Composers Try New Styles-In both classical and popular music, composers moved away from traditional styles. In his ballet masterpiece, The Rite of Spring, the russian composer Igor Stravinsky used irregular rhythms and disonances, or harsh combinations of sound. A new popular musical style called jazz emerged in the united states. It was developed by musicians, mainly African Americans, in new orleans, memphis, and chicago.
Society Challenges Convention-World War I had disrupted traditional social patterns. young people were willing to break with the past and experiment with modern values.
Women’s Roles Change- The independent spirit of the times showed clearly in the changes women were making in their lives. The war had allowed women to take on new roles. After the war, women’s suffrage became law in many countries, including the United States, Britain, Germany, Sweden, and Austria. a growing number of women spoke out for greater freedom in their lives. Margeret Sanger and Emma Goldman risked arrest by speaking in favor of birth control. As women sought new careers, the numbers of women in medicine, education, journalism, and other professions increased.
technological advances improve science- During World War I, scientists developed new drugs and medical treatments that helped millions of people in the postwar years.
The Automobile Alters Society- the automobile benefited from a host of wartime innoventions and improvements—electric starters, air-filled tires, and more powerful engines.
Airplanes Transform Travel- International air travel became an objective after the war In 1919, two British pilots made the first successful flight across the Atlantic, from Newfoundland to Ireland. In 1927, an American pilot named Charles Lindbergh captured world attention with a 33-hour solo flight from New York to Paris. Most of the world’s major passenger airlines were established during the 1920s.
Radio and Movies Dominate Popular Entertainment- Guglielmo Marconi conducted his first successful experiments with radio in 1895. However, the real push for radio development came during World War I.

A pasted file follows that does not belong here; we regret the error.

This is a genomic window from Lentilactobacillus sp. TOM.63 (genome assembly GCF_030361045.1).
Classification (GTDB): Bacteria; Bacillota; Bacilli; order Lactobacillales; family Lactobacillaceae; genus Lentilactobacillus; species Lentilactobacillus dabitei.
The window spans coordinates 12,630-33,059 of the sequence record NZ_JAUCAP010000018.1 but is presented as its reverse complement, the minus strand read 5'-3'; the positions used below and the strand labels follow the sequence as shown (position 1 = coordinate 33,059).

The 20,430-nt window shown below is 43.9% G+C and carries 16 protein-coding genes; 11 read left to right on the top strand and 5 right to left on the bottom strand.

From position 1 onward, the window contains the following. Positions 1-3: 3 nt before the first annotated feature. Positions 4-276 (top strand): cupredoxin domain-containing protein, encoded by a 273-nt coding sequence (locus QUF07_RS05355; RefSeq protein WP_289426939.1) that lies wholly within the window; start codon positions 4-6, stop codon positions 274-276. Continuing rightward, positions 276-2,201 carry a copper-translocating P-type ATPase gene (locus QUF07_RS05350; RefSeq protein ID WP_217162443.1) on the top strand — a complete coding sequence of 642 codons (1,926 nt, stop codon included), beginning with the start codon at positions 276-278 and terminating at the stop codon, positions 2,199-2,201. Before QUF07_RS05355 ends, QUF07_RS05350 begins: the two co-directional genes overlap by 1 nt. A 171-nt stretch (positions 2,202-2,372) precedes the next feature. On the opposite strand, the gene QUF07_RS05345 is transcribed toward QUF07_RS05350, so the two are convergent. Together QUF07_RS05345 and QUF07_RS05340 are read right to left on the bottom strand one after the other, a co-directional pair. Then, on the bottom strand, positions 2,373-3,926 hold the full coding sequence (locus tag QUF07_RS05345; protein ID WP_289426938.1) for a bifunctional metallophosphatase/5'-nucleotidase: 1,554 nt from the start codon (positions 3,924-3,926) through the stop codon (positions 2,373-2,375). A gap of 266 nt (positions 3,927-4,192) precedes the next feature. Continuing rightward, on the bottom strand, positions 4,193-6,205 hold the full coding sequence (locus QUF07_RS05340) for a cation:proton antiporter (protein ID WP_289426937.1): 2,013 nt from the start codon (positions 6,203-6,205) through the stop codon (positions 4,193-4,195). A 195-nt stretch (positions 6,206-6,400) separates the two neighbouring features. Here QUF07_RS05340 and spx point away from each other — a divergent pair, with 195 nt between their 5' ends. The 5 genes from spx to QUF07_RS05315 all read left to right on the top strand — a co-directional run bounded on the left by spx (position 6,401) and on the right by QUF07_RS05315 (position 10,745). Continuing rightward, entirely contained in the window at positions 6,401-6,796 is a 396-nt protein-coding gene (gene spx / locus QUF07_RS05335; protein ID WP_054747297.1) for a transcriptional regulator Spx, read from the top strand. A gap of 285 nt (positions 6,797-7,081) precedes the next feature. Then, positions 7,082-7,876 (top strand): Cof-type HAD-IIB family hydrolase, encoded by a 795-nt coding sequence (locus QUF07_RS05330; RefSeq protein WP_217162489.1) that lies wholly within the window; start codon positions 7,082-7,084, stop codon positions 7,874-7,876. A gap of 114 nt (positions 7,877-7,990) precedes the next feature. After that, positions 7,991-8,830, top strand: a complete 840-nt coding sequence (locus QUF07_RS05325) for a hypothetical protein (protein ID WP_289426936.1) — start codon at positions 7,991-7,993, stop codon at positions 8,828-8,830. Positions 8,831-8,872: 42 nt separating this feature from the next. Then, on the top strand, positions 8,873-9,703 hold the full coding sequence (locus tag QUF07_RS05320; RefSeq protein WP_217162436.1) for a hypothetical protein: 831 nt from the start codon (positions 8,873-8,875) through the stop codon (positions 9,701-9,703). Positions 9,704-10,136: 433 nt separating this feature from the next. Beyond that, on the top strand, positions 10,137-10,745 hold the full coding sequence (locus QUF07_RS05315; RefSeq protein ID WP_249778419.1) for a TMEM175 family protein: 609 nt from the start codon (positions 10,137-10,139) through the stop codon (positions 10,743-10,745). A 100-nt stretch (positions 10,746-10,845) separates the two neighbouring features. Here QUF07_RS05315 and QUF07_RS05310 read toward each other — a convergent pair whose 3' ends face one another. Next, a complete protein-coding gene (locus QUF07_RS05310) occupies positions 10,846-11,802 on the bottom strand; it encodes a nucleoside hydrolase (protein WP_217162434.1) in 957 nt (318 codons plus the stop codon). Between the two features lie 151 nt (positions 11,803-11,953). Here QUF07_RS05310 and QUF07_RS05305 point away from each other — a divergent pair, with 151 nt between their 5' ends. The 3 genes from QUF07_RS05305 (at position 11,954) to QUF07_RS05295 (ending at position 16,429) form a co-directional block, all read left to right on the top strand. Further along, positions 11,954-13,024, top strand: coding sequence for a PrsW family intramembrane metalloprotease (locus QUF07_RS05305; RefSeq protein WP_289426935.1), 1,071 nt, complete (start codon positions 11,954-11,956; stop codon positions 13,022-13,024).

A Worldwide Depression
Postwar Europe- In both human suffering and economic terms, the cost of World War I was immense. The Great War left every major European country nearly bankrupt.
Unstable New Democracies-War’s end saw the sudden rise of new democracies. From 1914 to 1918, Europe’s last absolute rulers had been overthrown. Many citizens of the new democracies had little experience with representative government. For generations, kings and emperors had ruled Germany and the new nations formed from Austria-Hungary
The Weimar Republic- Germany’s new democratic government was set up in 1919. Known as the Weimar republic it was named after the city where the national assembly met. The Weimar Republic had serious weaknesses from the start.
Inflation Causes Crisis in Germany- Germany also faced enormous economic problems that had begun during the war Unlike Britain and France, Germany had not greatly increased its wartime taxes. To pay the expenses of the war, the Germans had simply printed money. After Germany’s defeat, this paper money steadily lost its value.
Attempts at Economic Stability- Germany recovered from the 1923 inflation thanks largely to the work of an international committee. The committee was headed by Charles Dawes, an American banker. Put into effect in 1924, the Dawes Plan helped slow inflation.